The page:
Should I Join the Bandwagon Too?

The thing is, I’m not from here. I know that’s a cop out, but that seems to be something I’m good at; copping out. Forget that my twenty-first birthday was just a few short weeks ago and that I’m legally an adult and whatnot, because in spite of that I’m still just a very scared little girl.

I come from a country where the majority of people look like me. There is a sprinkling of white people, a sprinkling of people from Asia, and a sprinkling of people from India. Besides that the rest of us are all black, different shades of black mind you, but black nonetheless. Now I am in a place where there are so few of us (blacks) that I sometimes count how many I see, that once I spent a whole day out and only saw one other than myself. A sea of white people is what I call it. I’m in a sea of white people.

In Jamaica, our motto is “Out of many, one people.” We are taught in school about the voyages of Christopher Columbus; the fighting that there was over the Caribbean Islands among the British, Spanish, French and Dutch; the extinction of the original people who inhabited the Islands; and the Atlantic Slave Trade and how it brought West Africans to the Caribbean and North America. We learn that it is the mixture of all these peoples and their intermingling with each other that accounts for the different shades of our skin and textures of our hair, and that it is a mixture of the languages of these peoples that account for the dialect we speak.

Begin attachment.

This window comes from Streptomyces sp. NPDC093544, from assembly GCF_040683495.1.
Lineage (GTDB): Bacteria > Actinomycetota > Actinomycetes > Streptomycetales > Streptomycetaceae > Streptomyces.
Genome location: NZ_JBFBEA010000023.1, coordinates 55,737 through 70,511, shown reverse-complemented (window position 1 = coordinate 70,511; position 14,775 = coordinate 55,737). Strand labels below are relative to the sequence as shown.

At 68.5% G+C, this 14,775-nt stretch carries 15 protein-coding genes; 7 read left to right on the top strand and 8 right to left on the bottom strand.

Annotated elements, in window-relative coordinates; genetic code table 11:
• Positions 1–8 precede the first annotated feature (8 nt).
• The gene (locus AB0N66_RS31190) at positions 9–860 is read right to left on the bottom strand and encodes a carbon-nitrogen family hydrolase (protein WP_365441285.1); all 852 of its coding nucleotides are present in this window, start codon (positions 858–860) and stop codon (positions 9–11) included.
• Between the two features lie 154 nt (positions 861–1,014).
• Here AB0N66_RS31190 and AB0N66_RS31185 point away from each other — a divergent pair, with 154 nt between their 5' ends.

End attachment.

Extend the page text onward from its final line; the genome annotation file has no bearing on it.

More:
We know about slavery. It happened to our forefathers, in our land, but they fought, and they were freed. We were a colony of Britain, but we gained independence. That was a long time ago. There are no white people whipping us anymore. There were no white people stopping my mother from buying a house, or my sisters and I from going to school. They were all in America and Canada and England. They weren’t with us. Sure. Every February we got reminded of what they did to us and we got angry and we hated them, but they were all in America and Canada and England. We never saw them. I never saw them. As time went on some of us realised that it didn’t really make sense to keep hating these people because of something their forefathers did to ours such a very long time ago. We began to forgive a little. We considered them somewhat as friends.

I’m in America now, the land of the white people, or rather the land that the white people stole (I learned that once I got here), and, again, it doesn’t really make sense for me to hate any one of them because of what I learned growing up. Firstly, as far as I know, none of them have blacks as slaves right now. The white people who actually did that are all dead. Secondly, I work and go to school with white people and they’re really nice. I have no reason to hate them. But then things like Trayvon Martin and Mike Brown happen – and those are the only two names I know because I never followed these stories in the news. I stopped watching the news several years ago. You can take a guess as to why. Apparently killing black people is something that is done here. And it’s fine. As long as you’re white, you can get away with it.

How the heck is that fine though?

Since coming here I’ve heard the word “diversity” a lot. I’ve seen it. I’ve heard it talked about. Apparently it’s something good and it’s something to be celebrated. It’s people from different backgrounds coexisting with all their differences, appreciating those differences, and using them to work toward different, or the same, goals in harmony. Everyone is valued.